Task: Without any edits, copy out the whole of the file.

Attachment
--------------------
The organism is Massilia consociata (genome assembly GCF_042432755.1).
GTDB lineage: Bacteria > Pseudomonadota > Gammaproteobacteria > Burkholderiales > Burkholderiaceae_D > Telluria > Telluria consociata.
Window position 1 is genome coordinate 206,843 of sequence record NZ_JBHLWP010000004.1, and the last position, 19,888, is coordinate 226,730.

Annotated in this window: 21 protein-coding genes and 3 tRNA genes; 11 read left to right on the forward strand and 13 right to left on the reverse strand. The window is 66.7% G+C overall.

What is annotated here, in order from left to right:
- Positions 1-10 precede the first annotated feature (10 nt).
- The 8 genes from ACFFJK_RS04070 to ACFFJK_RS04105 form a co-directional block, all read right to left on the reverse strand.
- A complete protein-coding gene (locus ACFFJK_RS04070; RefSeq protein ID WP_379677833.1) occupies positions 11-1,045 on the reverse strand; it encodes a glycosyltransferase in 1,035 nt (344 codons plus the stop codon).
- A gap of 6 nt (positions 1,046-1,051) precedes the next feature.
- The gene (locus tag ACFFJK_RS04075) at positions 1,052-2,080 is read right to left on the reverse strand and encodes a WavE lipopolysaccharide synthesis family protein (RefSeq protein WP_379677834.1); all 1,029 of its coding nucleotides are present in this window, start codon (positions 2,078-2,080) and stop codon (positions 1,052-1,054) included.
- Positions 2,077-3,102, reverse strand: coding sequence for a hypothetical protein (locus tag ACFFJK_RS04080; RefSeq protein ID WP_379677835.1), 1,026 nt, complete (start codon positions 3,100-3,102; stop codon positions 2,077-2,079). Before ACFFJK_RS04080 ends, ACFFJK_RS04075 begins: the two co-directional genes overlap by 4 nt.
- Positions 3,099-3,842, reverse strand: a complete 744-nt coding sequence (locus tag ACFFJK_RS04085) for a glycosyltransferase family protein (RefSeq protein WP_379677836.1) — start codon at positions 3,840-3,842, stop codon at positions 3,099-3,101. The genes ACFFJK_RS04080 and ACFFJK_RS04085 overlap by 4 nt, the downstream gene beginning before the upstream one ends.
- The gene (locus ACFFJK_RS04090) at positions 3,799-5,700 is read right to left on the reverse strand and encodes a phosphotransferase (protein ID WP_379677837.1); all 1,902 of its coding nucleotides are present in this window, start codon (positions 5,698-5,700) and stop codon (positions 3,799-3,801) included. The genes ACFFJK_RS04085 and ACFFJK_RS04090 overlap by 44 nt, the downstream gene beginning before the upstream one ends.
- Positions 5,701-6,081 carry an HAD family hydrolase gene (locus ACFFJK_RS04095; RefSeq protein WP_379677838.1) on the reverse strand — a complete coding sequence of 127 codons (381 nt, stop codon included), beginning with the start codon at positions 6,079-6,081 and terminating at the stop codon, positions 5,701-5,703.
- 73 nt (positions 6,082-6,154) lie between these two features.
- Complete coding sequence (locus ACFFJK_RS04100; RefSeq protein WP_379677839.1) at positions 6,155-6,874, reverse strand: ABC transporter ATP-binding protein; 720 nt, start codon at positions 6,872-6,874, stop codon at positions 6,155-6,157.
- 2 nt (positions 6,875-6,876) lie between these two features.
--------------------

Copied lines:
The organism is Massilia consociata (genome assembly GCF_042432755.1).
GTDB lineage: Bacteria > Pseudomonadota > Gammaproteobacteria > Burkholderiales > Burkholderiaceae_D > Telluria > Telluria consociata.
Window position 1 is genome coordinate 206,843 of sequence record NZ_JBHLWP010000004.1, and the last position, 19,888, is coordinate 226,730.

Annotated in this window: 21 protein-coding genes and 3 tRNA genes; 11 read left to right on the forward strand and 13 right to left on the reverse strand. The window is 66.7% G+C overall.

What is annotated here, in order from left to right:
- Positions 1-10 precede the first annotated feature (10 nt).
- The 8 genes from ACFFJK_RS04070 to ACFFJK_RS04105 form a co-directional block, all read right to left on the reverse strand.
- A complete protein-coding gene (locus ACFFJK_RS04070; RefSeq protein ID WP_379677833.1) occupies positions 11-1,045 on the reverse strand; it encodes a glycosyltransferase in 1,035 nt (344 codons plus the stop codon).
- A gap of 6 nt (positions 1,046-1,051) precedes the next feature.
- The gene (locus tag ACFFJK_RS04075) at positions 1,052-2,080 is read right to left on the reverse strand and encodes a WavE lipopolysaccharide synthesis family protein (RefSeq protein WP_379677834.1); all 1,029 of its coding nucleotides are present in this window, start codon (positions 2,078-2,080) and stop codon (positions 1,052-1,054) included.
- Positions 2,077-3,102, reverse strand: coding sequence for a hypothetical protein (locus tag ACFFJK_RS04080; RefSeq protein ID WP_379677835.1), 1,026 nt, complete (start codon positions 3,100-3,102; stop codon positions 2,077-2,079). Before ACFFJK_RS04080 ends, ACFFJK_RS04075 begins: the two co-directional genes overlap by 4 nt.
- Positions 3,099-3,842, reverse strand: a complete 744-nt coding sequence (locus tag ACFFJK_RS04085) for a glycosyltransferase family protein (RefSeq protein WP_379677836.1) — start codon at positions 3,840-3,842, stop codon at positions 3,099-3,101. The genes ACFFJK_RS04080 and ACFFJK_RS04085 overlap by 4 nt, the downstream gene beginning before the upstream one ends.
- The gene (locus ACFFJK_RS04090) at positions 3,799-5,700 is read right to left on the reverse strand and encodes a phosphotransferase (protein ID WP_379677837.1); all 1,902 of its coding nucleotides are present in this window, start codon (positions 5,698-5,700) and stop codon (positions 3,799-3,801) included. The genes ACFFJK_RS04085 and ACFFJK_RS04090 overlap by 44 nt, the downstream gene beginning before the upstream one ends.
- Positions 5,701-6,081 carry an HAD family hydrolase gene (locus ACFFJK_RS04095; RefSeq protein WP_379677838.1) on the reverse strand — a complete coding sequence of 127 codons (381 nt, stop codon included), beginning with the start codon at positions 6,079-6,081 and terminating at the stop codon, positions 5,701-5,703.
- 73 nt (positions 6,082-6,154) lie between these two features.
- Complete coding sequence (locus ACFFJK_RS04100; RefSeq protein WP_379677839.1) at positions 6,155-6,874, reverse strand: ABC transporter ATP-binding protein; 720 nt, start codon at positions 6,872-6,874, stop codon at positions 6,155-6,157.
- 2 nt (positions 6,875-6,876) lie between these two features.